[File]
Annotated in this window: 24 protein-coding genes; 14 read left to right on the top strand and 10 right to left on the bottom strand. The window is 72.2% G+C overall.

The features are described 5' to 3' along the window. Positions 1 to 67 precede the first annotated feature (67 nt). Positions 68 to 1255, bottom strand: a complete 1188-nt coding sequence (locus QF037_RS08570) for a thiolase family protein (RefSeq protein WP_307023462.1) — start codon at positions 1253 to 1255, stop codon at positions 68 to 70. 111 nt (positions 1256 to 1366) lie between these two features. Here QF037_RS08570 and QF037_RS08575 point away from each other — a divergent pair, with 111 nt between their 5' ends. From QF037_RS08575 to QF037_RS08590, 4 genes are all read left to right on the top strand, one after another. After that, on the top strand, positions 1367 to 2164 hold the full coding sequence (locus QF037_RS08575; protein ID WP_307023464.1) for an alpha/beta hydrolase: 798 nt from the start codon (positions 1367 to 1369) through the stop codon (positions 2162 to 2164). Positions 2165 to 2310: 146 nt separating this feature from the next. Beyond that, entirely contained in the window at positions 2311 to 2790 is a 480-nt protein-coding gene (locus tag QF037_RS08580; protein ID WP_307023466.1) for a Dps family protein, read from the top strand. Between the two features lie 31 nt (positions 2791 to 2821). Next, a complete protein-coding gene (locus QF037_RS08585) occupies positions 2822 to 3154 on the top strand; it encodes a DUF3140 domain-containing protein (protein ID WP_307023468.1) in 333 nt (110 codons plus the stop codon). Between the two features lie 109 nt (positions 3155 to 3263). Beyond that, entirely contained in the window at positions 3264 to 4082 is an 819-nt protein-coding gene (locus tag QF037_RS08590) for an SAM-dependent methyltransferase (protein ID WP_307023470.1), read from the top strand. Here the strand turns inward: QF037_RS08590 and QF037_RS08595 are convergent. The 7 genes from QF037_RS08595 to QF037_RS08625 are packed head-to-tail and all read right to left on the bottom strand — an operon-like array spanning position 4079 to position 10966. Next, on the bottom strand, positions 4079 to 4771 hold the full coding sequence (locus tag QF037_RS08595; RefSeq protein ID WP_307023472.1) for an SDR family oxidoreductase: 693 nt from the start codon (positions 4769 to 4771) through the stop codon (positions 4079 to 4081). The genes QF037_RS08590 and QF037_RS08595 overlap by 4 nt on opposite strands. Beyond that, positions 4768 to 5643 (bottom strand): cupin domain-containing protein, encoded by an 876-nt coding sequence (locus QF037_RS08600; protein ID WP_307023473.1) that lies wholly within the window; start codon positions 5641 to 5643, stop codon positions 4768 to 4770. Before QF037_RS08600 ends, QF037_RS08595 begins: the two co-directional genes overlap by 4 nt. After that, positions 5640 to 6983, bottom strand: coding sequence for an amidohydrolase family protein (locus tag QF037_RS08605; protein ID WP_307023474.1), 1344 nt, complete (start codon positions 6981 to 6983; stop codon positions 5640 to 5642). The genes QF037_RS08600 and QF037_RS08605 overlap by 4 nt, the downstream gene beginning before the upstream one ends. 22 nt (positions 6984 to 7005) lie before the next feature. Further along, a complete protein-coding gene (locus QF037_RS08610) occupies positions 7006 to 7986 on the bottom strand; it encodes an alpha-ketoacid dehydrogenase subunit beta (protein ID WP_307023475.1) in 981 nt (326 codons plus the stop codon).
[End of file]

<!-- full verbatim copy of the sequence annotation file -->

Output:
Annotated in this window: 24 protein-coding genes; 14 read left to right on the top strand and 10 right to left on the bottom strand. The window is 72.2% G+C overall.

The features are described 5' to 3' along the window. Positions 1 to 67 precede the first annotated feature (67 nt). Positions 68 to 1255, bottom strand: a complete 1188-nt coding sequence (locus QF037_RS08570) for a thiolase family protein (RefSeq protein WP_307023462.1) — start codon at positions 1253 to 1255, stop codon at positions 68 to 70. 111 nt (positions 1256 to 1366) lie between these two features. Here QF037_RS08570 and QF037_RS08575 point away from each other — a divergent pair, with 111 nt between their 5' ends. From QF037_RS08575 to QF037_RS08590, 4 genes are all read left to right on the top strand, one after another. After that, on the top strand, positions 1367 to 2164 hold the full coding sequence (locus QF037_RS08575; protein ID WP_307023464.1) for an alpha/beta hydrolase: 798 nt from the start codon (positions 1367 to 1369) through the stop codon (positions 2162 to 2164). Positions 2165 to 2310: 146 nt separating this feature from the next. Beyond that, entirely contained in the window at positions 2311 to 2790 is a 480-nt protein-coding gene (locus tag QF037_RS08580; protein ID WP_307023466.1) for a Dps family protein, read from the top strand. Between the two features lie 31 nt (positions 2791 to 2821). Next, a complete protein-coding gene (locus QF037_RS08585) occupies positions 2822 to 3154 on the top strand; it encodes a DUF3140 domain-containing protein (protein ID WP_307023468.1) in 333 nt (110 codons plus the stop codon). Between the two features lie 109 nt (positions 3155 to 3263). Beyond that, entirely contained in the window at positions 3264 to 4082 is an 819-nt protein-coding gene (locus tag QF037_RS08590) for an SAM-dependent methyltransferase (protein ID WP_307023470.1), read from the top strand. Here the strand turns inward: QF037_RS08590 and QF037_RS08595 are convergent. The 7 genes from QF037_RS08595 to QF037_RS08625 are packed head-to-tail and all read right to left on the bottom strand — an operon-like array spanning position 4079 to position 10966. Next, on the bottom strand, positions 4079 to 4771 hold the full coding sequence (locus tag QF037_RS08595; RefSeq protein ID WP_307023472.1) for an SDR family oxidoreductase: 693 nt from the start codon (positions 4769 to 4771) through the stop codon (positions 4079 to 4081). The genes QF037_RS08590 and QF037_RS08595 overlap by 4 nt on opposite strands. Beyond that, positions 4768 to 5643 (bottom strand): cupin domain-containing protein, encoded by an 876-nt coding sequence (locus QF037_RS08600; protein ID WP_307023473.1) that lies wholly within the window; start codon positions 5641 to 5643, stop codon positions 4768 to 4770. Before QF037_RS08600 ends, QF037_RS08595 begins: the two co-directional genes overlap by 4 nt. After that, positions 5640 to 6983, bottom strand: coding sequence for an amidohydrolase family protein (locus tag QF037_RS08605; protein ID WP_307023474.1), 1344 nt, complete (start codon positions 6981 to 6983; stop codon positions 5640 to 5642). The genes QF037_RS08600 and QF037_RS08605 overlap by 4 nt, the downstream gene beginning before the upstream one ends. 22 nt (positions 6984 to 7005) lie before the next feature. Further along, a complete protein-coding gene (locus QF037_RS08610) occupies positions 7006 to 7986 on the bottom strand; it encodes an alpha-ketoacid dehydrogenase subunit beta (protein ID WP_307023475.1) in 981 nt (326 codons plus the stop codon).